This is a glucose test that is used to diagnose gestational diabetes during pregnancy. Gestational diabetes can pose several risks to pregnancy including excess birth weight, preterm birth, high blood pressure, stillbirth, and risk of obesity and type 2 diabetes later in life. 

Because of our inherent insulin resistance, women with PCOS are more likely to develop gestational diabetes risk. Therefore, if you know this is something you struggle with, it is beneficial to ask your doctor for this screening earlier in your pregnancy. Normal testing is done at 24-28 weeks, but if you have PCOS, I highly recommend getting tested in the first trimester (or early second trimester) and later in pregnancy again. If your practitioner is not willing to do the glucose tolerance test that early, ask for a hemoglobin A1c minimum so you know where you stand early on. 

This is also why it is still important to do your best with continuing a PCOS-friendly diet and lifestyle during pregnancy. While every woman experiences different challenges during pregnancy, managing your intake of carbohydrates continues to be an important area to focus on during your PCOS pregnancy. Just like when you’re not pregnant, the goal is not to avoid carbs, but to pair them with fat/protein and choose whole grains over refined grains as much as possible. Continued exercise can also be very beneficial here. Although you may need to modify your type of exercise based on your growing belly, continued exercise can help with improving insulin sensitivity, not to mention maintaining healthy weight gain throughout your pregnancy. Shoot for 30 minutes 3x/week minimum in a way the feels good to your body and baby.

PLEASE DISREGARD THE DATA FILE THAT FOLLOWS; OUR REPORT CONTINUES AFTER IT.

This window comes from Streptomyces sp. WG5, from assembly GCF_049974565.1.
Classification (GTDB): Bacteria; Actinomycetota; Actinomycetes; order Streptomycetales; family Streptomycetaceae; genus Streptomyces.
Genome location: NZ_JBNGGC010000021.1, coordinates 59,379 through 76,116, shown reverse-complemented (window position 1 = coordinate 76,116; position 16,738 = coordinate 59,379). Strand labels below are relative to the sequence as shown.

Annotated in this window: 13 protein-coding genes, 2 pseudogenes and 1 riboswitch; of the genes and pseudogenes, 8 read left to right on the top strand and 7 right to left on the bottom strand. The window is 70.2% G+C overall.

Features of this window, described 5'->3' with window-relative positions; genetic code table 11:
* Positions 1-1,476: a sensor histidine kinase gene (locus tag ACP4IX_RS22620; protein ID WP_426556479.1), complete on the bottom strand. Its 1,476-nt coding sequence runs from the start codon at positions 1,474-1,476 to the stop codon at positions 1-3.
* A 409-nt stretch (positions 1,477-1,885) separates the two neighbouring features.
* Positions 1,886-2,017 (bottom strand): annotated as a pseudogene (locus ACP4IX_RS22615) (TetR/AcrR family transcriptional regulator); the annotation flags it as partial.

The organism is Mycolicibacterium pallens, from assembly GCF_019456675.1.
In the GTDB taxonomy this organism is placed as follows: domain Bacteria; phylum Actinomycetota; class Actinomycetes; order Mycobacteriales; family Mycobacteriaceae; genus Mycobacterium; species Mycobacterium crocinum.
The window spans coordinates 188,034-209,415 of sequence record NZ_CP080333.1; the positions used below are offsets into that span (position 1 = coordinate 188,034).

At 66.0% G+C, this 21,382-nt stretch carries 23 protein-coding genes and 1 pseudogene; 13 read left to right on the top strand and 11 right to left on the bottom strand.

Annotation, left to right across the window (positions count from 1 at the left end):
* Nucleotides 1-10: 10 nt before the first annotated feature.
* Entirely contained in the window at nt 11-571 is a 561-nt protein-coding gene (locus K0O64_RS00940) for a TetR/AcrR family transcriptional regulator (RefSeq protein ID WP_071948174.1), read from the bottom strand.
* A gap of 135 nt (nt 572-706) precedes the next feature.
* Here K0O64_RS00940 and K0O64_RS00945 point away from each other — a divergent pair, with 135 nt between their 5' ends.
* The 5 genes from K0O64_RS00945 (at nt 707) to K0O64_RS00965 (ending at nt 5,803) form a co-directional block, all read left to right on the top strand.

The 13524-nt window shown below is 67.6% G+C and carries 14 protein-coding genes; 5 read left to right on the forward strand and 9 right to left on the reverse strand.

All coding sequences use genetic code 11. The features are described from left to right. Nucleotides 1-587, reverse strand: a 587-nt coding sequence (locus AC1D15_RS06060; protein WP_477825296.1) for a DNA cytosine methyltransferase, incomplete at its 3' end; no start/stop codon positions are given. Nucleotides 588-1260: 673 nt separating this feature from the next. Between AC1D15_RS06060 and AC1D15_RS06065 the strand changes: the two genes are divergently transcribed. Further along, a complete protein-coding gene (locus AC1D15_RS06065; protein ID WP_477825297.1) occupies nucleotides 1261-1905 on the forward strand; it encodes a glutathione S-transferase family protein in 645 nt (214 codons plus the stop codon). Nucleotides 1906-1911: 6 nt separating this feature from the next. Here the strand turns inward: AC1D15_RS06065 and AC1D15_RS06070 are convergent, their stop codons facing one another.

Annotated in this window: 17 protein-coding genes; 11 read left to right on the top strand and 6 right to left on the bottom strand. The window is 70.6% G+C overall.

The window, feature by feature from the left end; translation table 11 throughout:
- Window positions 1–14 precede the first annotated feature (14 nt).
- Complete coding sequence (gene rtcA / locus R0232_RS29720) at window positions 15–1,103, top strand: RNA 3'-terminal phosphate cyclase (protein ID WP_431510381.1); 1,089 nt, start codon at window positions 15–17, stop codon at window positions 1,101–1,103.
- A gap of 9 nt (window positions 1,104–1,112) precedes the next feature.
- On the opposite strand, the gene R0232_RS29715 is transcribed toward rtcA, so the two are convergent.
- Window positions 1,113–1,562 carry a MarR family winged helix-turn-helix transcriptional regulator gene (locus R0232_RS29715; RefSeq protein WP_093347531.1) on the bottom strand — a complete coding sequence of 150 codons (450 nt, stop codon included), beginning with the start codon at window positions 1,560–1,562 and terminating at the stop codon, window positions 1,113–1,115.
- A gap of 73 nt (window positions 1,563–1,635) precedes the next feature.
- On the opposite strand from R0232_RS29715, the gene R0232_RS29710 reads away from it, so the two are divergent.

Thyroid Concerns

I bring this up because many of us women with PCOS also struggle with thyroid issues. Research has shown that thyroid irregularities are more common among women with PCOS than the healthy population. With that being said, our thyroid hormone needs continue to increase as pregnancy progresses due to our increasing metabolic needs for the developing baby so it’s imperative that your practitioner test your thyroid levels if you have hypothyroidism before pregnancy or have concerns of hypothyroid at any point during your pregnancy.